ANALYSIS - Bangladesh is one of the top freshwater aquaculture producers in the world, but it is currently facing problems over its tilapia seed quality. In order to solve the problem and help aquaculture in the country develop sustainably, a new Worldfish project hopes to provide farmers with better quality tilapia breeds and seeds (fry), writes Lucy Towers, TheFishSite Editor.
Over the past eleven years, there has been huge growth in tilapia farming in the country. Dr Gulam Hussain, former Director General, Bangladesh Fisheries Research Institute and Fish Genetic Specialist for WorldFish, noted that production has increased from about 4000 metric tons in 2002 to 138,000 metric tons in 2012 and it is predicted that it will increase again to 150,000 metric tons at the end of 2015.
Presently, there are about 400 tilapia seed production hatcheries and these hatcheries are producing about 3.5-4.0 billions of monosex/mixedsex seeds every year to support tilapia farming at over 6000 commercial farms in Bangladesh.
Although there is good growth, there are still problems around seed production. Dr Hussain noted that gross anomalies have been observed recently in respect to brood fish management and stock replacement due to the establishment of a huge number of tilapia hatcheries in the country.
As a result, limited numbers and repeated use of brood fish is leading to the problems associated with stock deterioration and inbreeding.
Farmers have reported that in grow-out they are not getting the expected size of fish for market due to the use of inferior quality tilapia seeds from these hatcheries.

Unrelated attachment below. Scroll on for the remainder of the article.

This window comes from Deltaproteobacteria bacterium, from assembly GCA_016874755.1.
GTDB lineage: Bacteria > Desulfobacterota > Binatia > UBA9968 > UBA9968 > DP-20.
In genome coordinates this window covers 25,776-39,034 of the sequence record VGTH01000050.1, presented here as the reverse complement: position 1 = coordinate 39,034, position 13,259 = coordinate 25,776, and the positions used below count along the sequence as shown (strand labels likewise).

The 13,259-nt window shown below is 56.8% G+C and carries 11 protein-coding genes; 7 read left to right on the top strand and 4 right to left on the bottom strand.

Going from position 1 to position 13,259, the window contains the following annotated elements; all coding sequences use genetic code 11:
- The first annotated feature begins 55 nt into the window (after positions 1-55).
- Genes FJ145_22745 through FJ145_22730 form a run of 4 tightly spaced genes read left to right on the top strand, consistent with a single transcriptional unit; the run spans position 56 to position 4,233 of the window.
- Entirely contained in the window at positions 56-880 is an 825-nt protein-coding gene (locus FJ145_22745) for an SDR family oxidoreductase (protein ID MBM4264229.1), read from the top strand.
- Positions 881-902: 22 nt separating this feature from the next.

In regards to these problems, the genetic deterioration of brood stock and poor hatchery management has been considered as the greatest constraint for quality seed production.
In order to combat the problems with tilapia seed quality, WorldFish, Bangladesh and South Asia, have recently established five 'Tilapia Breeding Nucleus's' (TBN) in the public and private sector hatcheries in greater Npakhali, Barisal, Jessore and Mymensingh regions for the production and dissemination of improved germplasm of tilapia.
Among these five TBNs, said Dr Hussain, two TBNs have been recently established in Jessore region under the USAID funded Feed the Future Aquaculture project.
It is roughly estimated that during the breeding season of 2013 the five TBNs of WorldFish will be able to produce over three million improved germplasm of tilapia, which can be distributed and sold to 80 tilapia hatcheries in the Southern districts of Bangladesh to mostly meet, or partly meet, the demand for improved and high quality tilapia broodstock for quality seed production.
This innovative approach of WorldFish is undoubtedly, a milestone to ensure a large scale production and dissemination of improved germplasm of tilapia for fostering sustainable aquaculture development in Bangladesh.